As explained in this eMedTV segment, Alkeran (melphalan) is generally not recommended during pregnancy. This page takes a closer look at this topic and stresses the importance of using an effective form of birth control during treatment.
  • Alkeran Chemotherapy Information
    As this eMedTV article explains, Alkeran is a medication used to treat certain types of cancer. This Web page gives a brief overview of Alkeran, with information on how this chemotherapy drug is given, what to discuss with your doctor, and more.
  • Alkeran Dosage
    As explained in this eMedTV segment, your Alkeran dosage is calculated using your height and weight, as well as other factors. This article presents details on how this chemotherapy drug is given and how long treatment will last.
  • Alkeran Drug Interactions
    It may not be safe to take certain herbal supplements or other products with Alkeran. This eMedTV page examines how drug interactions with Alkeran can cause potentially serious complications. It also discusses how to avoid these problems.
  • Alkeran Overdose
    This selection from the eMedTV Web library discusses how an overdose of Alkeran (melphalan) may cause potentially life-threatening problems. This resource lists possible effects of an overdose and explains how these symptoms may be treated.
  • Alkeran Side Effects
    As explained in this eMedTV selection, possible Alkeran side effects include vomiting, diarrhea, and infertility. This article provides a more in-depth list of reactions to this chemotherapy drug, including those that require immediate treatment.
  • Alkeran Tablets
    As this eMedTV page discusses, Alkeran comes as tablets or intravenous injections that are used to treat multiple myeloma or ovarian cancer. This page explains when this drug is prescribed and includes a link to more details.
  • Alkeran Uses
    Alkeran is prescribed to relieve symptoms caused by multiple myeloma or ovarian cancer in adults. This eMedTV article presents details on what Alkeran is used for, how it works to prevent cancer cells from dividing, and whether it's safe for older adults.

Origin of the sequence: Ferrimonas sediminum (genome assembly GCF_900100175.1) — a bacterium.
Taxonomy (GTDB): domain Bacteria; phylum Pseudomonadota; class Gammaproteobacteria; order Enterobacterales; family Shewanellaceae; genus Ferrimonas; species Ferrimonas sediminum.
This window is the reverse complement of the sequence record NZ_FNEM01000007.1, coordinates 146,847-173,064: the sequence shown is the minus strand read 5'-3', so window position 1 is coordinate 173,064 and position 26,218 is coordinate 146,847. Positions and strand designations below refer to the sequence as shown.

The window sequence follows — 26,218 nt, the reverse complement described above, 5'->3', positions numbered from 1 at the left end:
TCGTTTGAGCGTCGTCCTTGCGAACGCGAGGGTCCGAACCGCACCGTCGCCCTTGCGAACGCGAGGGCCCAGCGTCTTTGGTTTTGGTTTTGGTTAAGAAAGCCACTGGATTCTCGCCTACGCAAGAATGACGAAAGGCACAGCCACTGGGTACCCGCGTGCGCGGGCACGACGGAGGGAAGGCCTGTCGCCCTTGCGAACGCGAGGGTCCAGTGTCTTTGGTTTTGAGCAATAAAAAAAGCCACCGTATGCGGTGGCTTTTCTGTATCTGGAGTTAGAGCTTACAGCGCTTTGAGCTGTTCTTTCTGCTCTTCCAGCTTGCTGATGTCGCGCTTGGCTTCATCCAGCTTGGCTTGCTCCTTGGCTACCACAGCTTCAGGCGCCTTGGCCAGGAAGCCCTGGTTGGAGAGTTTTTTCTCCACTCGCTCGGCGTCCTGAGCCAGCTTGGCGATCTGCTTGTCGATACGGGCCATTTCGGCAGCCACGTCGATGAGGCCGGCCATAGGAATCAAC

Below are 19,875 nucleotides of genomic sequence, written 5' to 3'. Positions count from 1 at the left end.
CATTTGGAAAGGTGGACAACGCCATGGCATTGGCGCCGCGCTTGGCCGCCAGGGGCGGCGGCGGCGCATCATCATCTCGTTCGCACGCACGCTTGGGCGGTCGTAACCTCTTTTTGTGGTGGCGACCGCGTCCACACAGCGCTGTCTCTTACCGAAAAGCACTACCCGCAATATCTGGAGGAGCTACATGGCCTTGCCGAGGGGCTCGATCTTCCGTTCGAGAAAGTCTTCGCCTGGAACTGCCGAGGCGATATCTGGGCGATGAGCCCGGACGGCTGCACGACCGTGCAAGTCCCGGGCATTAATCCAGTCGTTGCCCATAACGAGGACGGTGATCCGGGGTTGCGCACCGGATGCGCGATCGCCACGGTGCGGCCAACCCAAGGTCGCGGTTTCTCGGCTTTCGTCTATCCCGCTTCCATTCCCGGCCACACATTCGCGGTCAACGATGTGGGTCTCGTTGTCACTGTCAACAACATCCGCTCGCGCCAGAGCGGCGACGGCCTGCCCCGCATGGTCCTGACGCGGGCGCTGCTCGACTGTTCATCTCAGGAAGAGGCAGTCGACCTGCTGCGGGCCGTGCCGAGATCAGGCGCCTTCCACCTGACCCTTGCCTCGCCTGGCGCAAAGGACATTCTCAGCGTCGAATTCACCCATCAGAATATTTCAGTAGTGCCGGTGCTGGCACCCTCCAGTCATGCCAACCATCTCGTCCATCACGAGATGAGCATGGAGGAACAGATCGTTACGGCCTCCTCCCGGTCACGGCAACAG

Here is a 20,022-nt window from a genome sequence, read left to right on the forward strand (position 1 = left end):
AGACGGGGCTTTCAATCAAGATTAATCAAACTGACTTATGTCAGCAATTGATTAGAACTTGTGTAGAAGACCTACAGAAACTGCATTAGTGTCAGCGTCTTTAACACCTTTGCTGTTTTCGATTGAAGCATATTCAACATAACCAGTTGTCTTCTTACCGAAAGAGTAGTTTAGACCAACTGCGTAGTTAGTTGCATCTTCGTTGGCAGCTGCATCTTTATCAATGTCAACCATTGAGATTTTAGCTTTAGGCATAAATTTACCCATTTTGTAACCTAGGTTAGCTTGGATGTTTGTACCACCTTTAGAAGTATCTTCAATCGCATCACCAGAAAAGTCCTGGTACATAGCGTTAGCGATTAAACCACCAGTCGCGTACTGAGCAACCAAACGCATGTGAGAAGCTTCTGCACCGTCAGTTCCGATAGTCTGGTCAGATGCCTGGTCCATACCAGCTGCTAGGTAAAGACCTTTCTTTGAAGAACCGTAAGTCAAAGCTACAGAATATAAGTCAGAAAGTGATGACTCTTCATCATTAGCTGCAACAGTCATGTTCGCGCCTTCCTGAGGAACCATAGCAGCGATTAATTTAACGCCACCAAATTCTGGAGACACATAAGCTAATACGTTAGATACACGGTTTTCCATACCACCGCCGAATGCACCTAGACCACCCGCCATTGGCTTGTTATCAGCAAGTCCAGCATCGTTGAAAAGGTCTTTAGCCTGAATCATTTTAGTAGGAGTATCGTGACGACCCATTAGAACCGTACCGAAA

• Alkeran Warnings and Precautions
    Some people may have a higher risk for complications like infections or anemia while using Alkeran. This eMedTV resource explores safety precautions to be aware of with Alkeran, including warnings of serious and even fatal complications that may occur.
  • Alkoran
    Alkeran is a chemotherapy drug prescribed to treat ovarian cancer or multiple myeloma in adults. This eMedTV article examines this product, including when it is prescribed, how it is given, and how it works. Alkoran is a common misspelling of Alkeran.
  • Allergic Reaction to Oxaliplatin
    A rash, shortness of breath, and other allergic reactions can occur during oxaliplatin treatment. This eMedTV segment lists some signs of potentially dangerous allergic reactions that can occur, and provides a link to more details on other side effects.
  • Aloxi
    Aloxi is a medicine that helps prevent nausea and vomiting that is caused by chemotherapy or surgery. This eMedTV resource further explains how it works, offers dosing information for the drug, and lists possible side effects that may occur.
  • Aloxi and Breastfeeding
    The manufacturer of Aloxi recommends avoiding breastfeeding while taking the drug. As this eMedTV article explains, since no studies have been conducted on Aloxi and breastfeeding, it is not known whether the medicine passes through breast milk.
  • Aloxi and Pregnancy
    Aloxi appears to be safe for temporary or short-term use during pregnancy. As this eMedTV page explains, animal studies on Aloxi and pregnancy show that the drug did not cause any problems when it was given in high doses to pregnant rabbits and rats.
  • Aloxi Dosage
    As explained in this eMedTV article, when used to prevent nausea and vomiting due to chemotherapy, the recommended injectable Aloxi dosage is 0.25 mg. This page also gives the dosage for preventing surgery-related nausea and vomiting.
  • Aloxi Drug Information
    Aloxi, a medication used for nausea and vomiting, was once available by injection only. However, as this eMedTV page explains, it's now also available in capsule form. This article gives some basic drug information on Aloxi and its uses.
  • Aloxi Drug Interactions
    This eMedTV article explains that while it was once thought that there were several drugs that would interact with Aloxi, it is now believed that Aloxi drug interactions are unlikely. This segment talks about why this is the case.
  • Aloxi Side Effects
    Common Aloxi side effects include diarrhea, weakness, constipation, and headache. This eMedTV segment also lists rare but possible side effects of the drug, as well as potentially serious side effects that should be reported to a doctor right away.
  • Aloxi Uses
    Aloxi is used for the prevention of nausea and vomiting caused by chemotherapy or surgery. This eMedTV Web page explains whether the medication can be used in children and lists possible "off-label" Aloxi uses.
  • Aloxi Warnings and Precautions
    Aloxi shouldn't be taken by those who are allergic to Aloxi or palonosetron hydrochloride. This eMedTV page gives other Aloxi warnings and precautions, including a list of medical conditions to tell your doctor about before starting Aloxi.
  • Alternative Bladder Cancer Treatment